It’s the most unreliable way to vote, a last resort in which half of the ballots are disqualified.
Created by Congress a decade ago, the provisional ballot was intended as a final attempt to preserve the right to vote for someone whose eligibility is in doubt.
Florida saw a surge in such ballots in 2012 even though turnout was nearly the same as four years ago.
The reason: a much-maligned law approved by Gov. Rick Scott and the 2011 Legislature that, among other things, required anyone moving to a different county to vote provisionally if they didn’t change their address a month before Election Day.
As a result, provisional ballots jumped an average of 25 percent in counties reviewed by the Herald/Times, further taxing elections officials struggling with extra paperwork from a separate rise in absentee ballots.
“It’s like pouring sand into the gears of the machine,” said Ion Sancho, the Leon County supervisor of elections, who had a 56 percent spike in provisional ballots, driven mostly by incoming Florida State University students.
Supporters say the county-to-county requirement was needed to combat fraud and prevent people from voting twice by casting ballots in two counties. But those supporters lacked evidence that it had happened, and the 2012 election didn’t bolster their case.
Interviews with elections officials and a preliminary review of 2012 provisional ballot figures show that type of fraud is essentially non-existent.
Despite the surge in provisional ballots, none of the counties reviewed by the Herald/Times reported rejecting one of them because someone tried to vote twice. “There hasn’t been any instance of someone moving from one county and voting in another,” said Pasco County Supervisor of Elections Brian Corley.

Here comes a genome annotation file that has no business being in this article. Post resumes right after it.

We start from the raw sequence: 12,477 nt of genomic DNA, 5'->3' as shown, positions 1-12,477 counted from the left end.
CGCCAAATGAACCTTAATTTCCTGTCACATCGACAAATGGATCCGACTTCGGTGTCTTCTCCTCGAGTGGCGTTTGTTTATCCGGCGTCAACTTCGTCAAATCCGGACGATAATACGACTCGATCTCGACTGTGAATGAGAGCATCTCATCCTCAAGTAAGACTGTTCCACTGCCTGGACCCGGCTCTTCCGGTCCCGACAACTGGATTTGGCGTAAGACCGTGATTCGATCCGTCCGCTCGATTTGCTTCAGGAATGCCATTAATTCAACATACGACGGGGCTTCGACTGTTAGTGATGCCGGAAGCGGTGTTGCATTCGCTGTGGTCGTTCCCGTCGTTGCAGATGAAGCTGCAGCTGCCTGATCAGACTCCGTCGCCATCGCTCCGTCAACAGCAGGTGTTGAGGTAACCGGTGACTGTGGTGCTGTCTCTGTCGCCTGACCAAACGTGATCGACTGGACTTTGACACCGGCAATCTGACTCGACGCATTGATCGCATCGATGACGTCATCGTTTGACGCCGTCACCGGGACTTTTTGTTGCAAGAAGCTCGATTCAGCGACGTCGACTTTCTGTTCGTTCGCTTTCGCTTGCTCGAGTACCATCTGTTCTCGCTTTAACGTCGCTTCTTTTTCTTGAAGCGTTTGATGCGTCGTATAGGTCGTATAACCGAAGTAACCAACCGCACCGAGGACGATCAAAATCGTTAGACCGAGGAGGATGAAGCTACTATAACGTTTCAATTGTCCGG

“We’ve never found a voter who voted in one county and tried to vote in our county,” said Palm Beach County Supervisor Susan Bucher.
Each provisional ballot takes about 30 minutes to review and inspect, said Ron Labasky, counsel for the state association of election supervisors.
Voters cast provisional ballots when they show up at the wrong precinct, lack an ID or register to vote after the deadline.
Before the law changed last year, a voter who showed up at the correct precinct but was registered in another county could cast a regular ballot because clerks could verify their status on a statewide database. After the law changed, those voters — many of them college students or young people changing jobs — were forced to cast provisional ballots. That held up lines as poll workers telephoned other counties to confirm the voters hadn’t already voted.
“It resulted in a lot of extra work,” Labasky said.
The rise in out-of-county provisional ballots ensured that the rejection rate would drop. So despite a 25 percent increase in provisional ballots among 11 counties reviewed by the Herald/Times, the rejection rate fell from 60 percent in 2008 to 46 percent this year.
“All this change did was just increase the amount of paperwork for our supervisors of elections while decreasing the amount of time to process other votes,” said Daniel Smith, a political scientist at the University of Florida.
Rep. Dennis Baxley, R-Ocala, sponsored the law that included the provisional ballot changes. Despite the national criticism he’s received for supporting it, Baxley said the changes were needed.
Baxley said he pushed to have the out-of-county requirement after talking with a friend, Alachua County GOP chairman Stafford Jones.
Baxley said Jones told him that voters from Tampa and other cities shifted their voter registrations to Gainesville for a day to vote in the city’s 2010 mayoral election in which Craig Lowe became the city’s first openly gay mayor by a 42-vote margin.
“It wasn’t right for people to move in and steal an election like that,” Baxley said.
Jones said he wanted the county transfer provision to keep college students from voting.
“The liberals do a good job of bringing in college kids to vote on local issues,” Jones said. “The kids vote on raising our taxes, but don’t have to live here to pay the consequences.”
Jones said he has no proof to support his claim, only recollections of liberal blog posts that people were moving to vote.
Will Boyett, Alachua’s chief deputy supervisor, said his office researched the claims and found nothing to back Jones’ claims.
Boyett said it’s far-fetched that someone would try to vote twice and risk being charged with a third-degree felony, punishable by up to five years in prison.
“We’ve never seen someone do it,” Boyett said. “One reason why is, you’re going to get caught. It makes us wonder, ‘If that fraud isn’t occurring, why are we trying to stop it?’ ”